All of which makes this story in The Times about cloning of electronic passports all the more worrying. E-passports have been held up as the gold standard of travel security (despite the loudly-voiced concerns of security experts) and there is a risk that airport check-in or security staff, faced with a suspect traveller, will see an e-passport as an unquestionable confirmation of identity. We may laugh at the stereotype of someone who abdicates all responsibility to a computer, but should we be more worried when the response is not "computer says no" but "computer says yes"?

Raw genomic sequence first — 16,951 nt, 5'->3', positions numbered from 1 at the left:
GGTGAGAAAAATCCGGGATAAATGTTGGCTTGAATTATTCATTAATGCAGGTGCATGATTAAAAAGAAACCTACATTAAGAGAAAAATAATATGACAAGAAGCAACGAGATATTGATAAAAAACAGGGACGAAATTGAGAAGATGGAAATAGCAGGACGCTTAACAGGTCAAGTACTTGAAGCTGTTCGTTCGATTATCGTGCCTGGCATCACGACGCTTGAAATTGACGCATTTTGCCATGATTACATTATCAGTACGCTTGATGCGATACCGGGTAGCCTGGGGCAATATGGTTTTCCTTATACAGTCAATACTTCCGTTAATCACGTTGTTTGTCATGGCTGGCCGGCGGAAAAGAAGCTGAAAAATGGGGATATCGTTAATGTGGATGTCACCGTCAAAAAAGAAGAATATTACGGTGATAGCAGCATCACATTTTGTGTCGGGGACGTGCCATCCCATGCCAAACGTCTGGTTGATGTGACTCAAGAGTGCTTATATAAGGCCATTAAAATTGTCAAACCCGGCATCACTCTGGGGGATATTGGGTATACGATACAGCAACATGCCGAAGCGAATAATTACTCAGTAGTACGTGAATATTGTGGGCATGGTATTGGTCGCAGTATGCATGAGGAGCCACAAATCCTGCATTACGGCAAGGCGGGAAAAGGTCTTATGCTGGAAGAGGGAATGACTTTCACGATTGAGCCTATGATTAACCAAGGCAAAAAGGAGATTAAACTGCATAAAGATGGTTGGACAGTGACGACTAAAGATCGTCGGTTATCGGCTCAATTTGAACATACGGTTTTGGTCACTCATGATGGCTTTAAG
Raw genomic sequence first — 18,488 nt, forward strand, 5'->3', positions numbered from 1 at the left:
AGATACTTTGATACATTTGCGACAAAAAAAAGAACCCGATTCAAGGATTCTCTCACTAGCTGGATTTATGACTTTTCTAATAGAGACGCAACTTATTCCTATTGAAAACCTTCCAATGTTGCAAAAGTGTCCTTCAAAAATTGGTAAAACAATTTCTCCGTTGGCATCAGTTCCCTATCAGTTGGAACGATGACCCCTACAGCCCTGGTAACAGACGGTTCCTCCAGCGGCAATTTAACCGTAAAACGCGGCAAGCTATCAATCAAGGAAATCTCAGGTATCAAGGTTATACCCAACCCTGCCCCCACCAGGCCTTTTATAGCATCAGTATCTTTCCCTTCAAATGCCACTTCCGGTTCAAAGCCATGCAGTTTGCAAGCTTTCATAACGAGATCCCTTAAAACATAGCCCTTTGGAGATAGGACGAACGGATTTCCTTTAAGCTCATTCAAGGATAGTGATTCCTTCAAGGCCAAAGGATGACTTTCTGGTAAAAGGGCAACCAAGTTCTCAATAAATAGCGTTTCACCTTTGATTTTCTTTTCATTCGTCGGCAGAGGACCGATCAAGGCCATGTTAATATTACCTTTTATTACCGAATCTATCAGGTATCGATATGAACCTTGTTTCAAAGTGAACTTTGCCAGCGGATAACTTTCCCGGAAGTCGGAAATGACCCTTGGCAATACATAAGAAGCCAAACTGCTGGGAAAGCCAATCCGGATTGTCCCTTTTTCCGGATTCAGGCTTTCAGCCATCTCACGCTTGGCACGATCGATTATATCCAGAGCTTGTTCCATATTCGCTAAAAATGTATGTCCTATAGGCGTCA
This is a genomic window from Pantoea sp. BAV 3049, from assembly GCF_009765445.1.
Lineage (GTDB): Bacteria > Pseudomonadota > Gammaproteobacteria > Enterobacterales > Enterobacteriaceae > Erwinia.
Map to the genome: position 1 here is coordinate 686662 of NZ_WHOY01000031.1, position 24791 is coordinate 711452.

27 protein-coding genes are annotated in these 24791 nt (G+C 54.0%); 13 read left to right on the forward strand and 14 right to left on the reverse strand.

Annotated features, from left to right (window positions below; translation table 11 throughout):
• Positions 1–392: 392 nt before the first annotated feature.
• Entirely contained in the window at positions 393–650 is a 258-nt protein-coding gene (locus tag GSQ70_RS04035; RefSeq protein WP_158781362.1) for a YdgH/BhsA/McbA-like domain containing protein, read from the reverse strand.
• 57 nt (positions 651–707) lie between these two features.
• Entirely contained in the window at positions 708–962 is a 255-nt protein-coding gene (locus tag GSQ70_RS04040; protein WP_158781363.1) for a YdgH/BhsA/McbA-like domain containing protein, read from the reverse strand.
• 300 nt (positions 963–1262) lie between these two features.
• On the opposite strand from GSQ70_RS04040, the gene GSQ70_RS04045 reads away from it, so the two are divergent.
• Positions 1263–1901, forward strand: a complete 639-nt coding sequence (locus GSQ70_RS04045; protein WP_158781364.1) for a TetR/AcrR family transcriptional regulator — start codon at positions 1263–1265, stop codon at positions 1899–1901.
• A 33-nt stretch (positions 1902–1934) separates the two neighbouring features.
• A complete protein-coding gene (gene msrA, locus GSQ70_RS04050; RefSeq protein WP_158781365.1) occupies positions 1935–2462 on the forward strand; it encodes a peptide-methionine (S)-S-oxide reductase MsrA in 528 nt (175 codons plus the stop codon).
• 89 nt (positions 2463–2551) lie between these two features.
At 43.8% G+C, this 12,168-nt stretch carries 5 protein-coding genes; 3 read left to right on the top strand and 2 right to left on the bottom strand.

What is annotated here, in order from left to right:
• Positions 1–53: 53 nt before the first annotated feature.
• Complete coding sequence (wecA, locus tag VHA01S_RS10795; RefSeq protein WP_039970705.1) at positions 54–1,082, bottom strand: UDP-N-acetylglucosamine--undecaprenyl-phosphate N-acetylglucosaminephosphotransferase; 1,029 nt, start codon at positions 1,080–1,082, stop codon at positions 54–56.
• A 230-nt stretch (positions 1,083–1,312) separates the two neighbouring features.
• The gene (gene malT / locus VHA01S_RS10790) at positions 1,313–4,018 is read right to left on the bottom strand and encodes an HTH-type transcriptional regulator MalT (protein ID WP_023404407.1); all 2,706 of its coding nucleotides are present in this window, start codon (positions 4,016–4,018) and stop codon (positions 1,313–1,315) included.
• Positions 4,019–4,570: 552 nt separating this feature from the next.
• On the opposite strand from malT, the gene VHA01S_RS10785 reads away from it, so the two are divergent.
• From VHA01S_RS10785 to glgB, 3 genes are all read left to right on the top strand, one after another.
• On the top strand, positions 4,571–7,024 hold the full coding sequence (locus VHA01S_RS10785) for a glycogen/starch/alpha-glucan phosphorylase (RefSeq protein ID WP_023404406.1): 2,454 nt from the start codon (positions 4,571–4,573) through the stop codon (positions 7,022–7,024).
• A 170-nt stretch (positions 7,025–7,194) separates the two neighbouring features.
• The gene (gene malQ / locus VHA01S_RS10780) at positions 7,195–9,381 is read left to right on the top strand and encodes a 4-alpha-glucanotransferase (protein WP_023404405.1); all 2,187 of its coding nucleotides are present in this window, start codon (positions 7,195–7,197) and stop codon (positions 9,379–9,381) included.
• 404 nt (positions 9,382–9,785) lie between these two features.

Posts on this blog represent my opinion. It may be my considered opinion on the basis of my formal study of law and technology. But it is not legal advice. It must not be treated as, or acted upon as, legal advice and no liability is accepted for doing so.
Wednesday, 6 August 2008
Computer Says Yes, Mr Bin Laden - have a nice trip!
To err is human, goes the saying, but to really make a mess of things requires a computer. Yet everyday experience suggests that we tend to be remarkably trusting of the output of computers - perhaps the most common recent example being the stories of drivers cheerfully following GPS directions the wrong way up one-way streets, or even through floods or onto railway tracks.